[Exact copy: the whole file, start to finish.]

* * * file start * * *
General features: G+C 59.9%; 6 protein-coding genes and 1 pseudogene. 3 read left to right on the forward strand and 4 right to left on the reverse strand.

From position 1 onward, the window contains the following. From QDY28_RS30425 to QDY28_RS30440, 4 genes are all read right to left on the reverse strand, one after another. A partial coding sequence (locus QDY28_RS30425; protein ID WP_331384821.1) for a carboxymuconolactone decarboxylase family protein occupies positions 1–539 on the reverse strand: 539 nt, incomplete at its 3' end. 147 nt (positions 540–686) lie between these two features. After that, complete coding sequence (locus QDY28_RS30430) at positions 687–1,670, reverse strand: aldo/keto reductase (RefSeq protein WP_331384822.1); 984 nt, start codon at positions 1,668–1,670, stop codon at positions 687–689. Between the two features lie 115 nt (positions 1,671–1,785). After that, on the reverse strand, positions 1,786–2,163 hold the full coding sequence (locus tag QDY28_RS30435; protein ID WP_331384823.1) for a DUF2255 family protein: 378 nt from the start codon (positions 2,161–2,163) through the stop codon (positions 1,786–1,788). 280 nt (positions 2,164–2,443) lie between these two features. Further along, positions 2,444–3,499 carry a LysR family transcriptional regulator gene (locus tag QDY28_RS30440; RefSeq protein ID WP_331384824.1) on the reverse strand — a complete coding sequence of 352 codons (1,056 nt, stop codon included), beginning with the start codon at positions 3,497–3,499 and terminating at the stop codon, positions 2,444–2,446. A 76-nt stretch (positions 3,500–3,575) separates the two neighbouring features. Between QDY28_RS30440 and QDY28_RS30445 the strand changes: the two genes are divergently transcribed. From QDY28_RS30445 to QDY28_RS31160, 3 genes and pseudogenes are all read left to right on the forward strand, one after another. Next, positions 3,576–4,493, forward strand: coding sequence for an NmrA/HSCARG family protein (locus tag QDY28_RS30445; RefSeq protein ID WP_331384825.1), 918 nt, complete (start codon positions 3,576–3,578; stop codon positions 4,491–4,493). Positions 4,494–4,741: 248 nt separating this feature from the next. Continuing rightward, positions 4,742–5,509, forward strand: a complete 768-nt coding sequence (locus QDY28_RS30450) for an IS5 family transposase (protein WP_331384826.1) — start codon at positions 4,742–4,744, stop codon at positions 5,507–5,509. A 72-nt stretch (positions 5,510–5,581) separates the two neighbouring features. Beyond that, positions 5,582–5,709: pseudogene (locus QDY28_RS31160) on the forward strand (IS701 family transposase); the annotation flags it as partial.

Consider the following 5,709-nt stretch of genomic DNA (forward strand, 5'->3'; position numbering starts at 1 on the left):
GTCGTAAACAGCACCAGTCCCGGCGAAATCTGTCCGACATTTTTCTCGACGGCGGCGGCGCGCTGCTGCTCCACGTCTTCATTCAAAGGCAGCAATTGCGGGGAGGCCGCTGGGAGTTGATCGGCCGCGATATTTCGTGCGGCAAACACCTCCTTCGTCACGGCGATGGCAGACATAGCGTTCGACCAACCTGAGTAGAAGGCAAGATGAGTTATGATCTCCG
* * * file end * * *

General features: G+C 59.9%; 6 protein-coding genes and 1 pseudogene. 3 read left to right on the forward strand and 4 right to left on the reverse strand.

From position 1 onward, the window contains the following. From QDY28_RS30425 to QDY28_RS30440, 4 genes are all read right to left on the reverse strand, one after another. A partial coding sequence (locus QDY28_RS30425; protein ID WP_331384821.1) for a carboxymuconolactone decarboxylase family protein occupies positions 1–539 on the reverse strand: 539 nt, incomplete at its 3' end. 147 nt (positions 540–686) lie between these two features. After that, complete coding sequence (locus QDY28_RS30430) at positions 687–1,670, reverse strand: aldo/keto reductase (RefSeq protein WP_331384822.1); 984 nt, start codon at positions 1,668–1,670, stop codon at positions 687–689. Between the two features lie 115 nt (positions 1,671–1,785). After that, on the reverse strand, positions 1,786–2,163 hold the full coding sequence (locus tag QDY28_RS30435; protein ID WP_331384823.1) for a DUF2255 family protein: 378 nt from the start codon (positions 2,161–2,163) through the stop codon (positions 1,786–1,788). 280 nt (positions 2,164–2,443) lie between these two features. Further along, positions 2,444–3,499 carry a LysR family transcriptional regulator gene (locus tag QDY28_RS30440; RefSeq protein ID WP_331384824.1) on the reverse strand — a complete coding sequence of 352 codons (1,056 nt, stop codon included), beginning with the start codon at positions 3,497–3,499 and terminating at the stop codon, positions 2,444–2,446. A 76-nt stretch (positions 3,500–3,575) separates the two neighbouring features. Between QDY28_RS30440 and QDY28_RS30445 the strand changes: the two genes are divergently transcribed. From QDY28_RS30445 to QDY28_RS31160, 3 genes and pseudogenes are all read left to right on the forward strand, one after another. Next, positions 3,576–4,493, forward strand: coding sequence for an NmrA/HSCARG family protein (locus tag QDY28_RS30445; RefSeq protein ID WP_331384825.1), 918 nt, complete (start codon positions 3,576–3,578; stop codon positions 4,491–4,493). Positions 4,494–4,741: 248 nt separating this feature from the next. Continuing rightward, positions 4,742–5,509, forward strand: a complete 768-nt coding sequence (locus QDY28_RS30450) for an IS5 family transposase (protein WP_331384826.1) — start codon at positions 4,742–4,744, stop codon at positions 5,507–5,509. A 72-nt stretch (positions 5,510–5,581) separates the two neighbouring features. Beyond that, positions 5,582–5,709: pseudogene (locus QDY28_RS31160) on the forward strand (IS701 family transposase); the annotation flags it as partial.

Consider the following 5,709-nt stretch of genomic DNA (forward strand, 5'->3'; position numbering starts at 1 on the left):
GTCGTAAACAGCACCAGTCCCGGCGAAATCTGTCCGACATTTTTCTCGACGGCGGCGGCGCGCTGCTGCTCCACGTCTTCATTCAAAGGCAGCAATTGCGGGGAGGCCGCTGGGAGTTGATCGGCCGCGATATTTCGTGCGGCAAACACCTCCTTCGTCACGGCGATGGCAGACATAGCGTTCGACCAACCTGAGTAGAAGGCAAGATGAGTTATGATCTCCG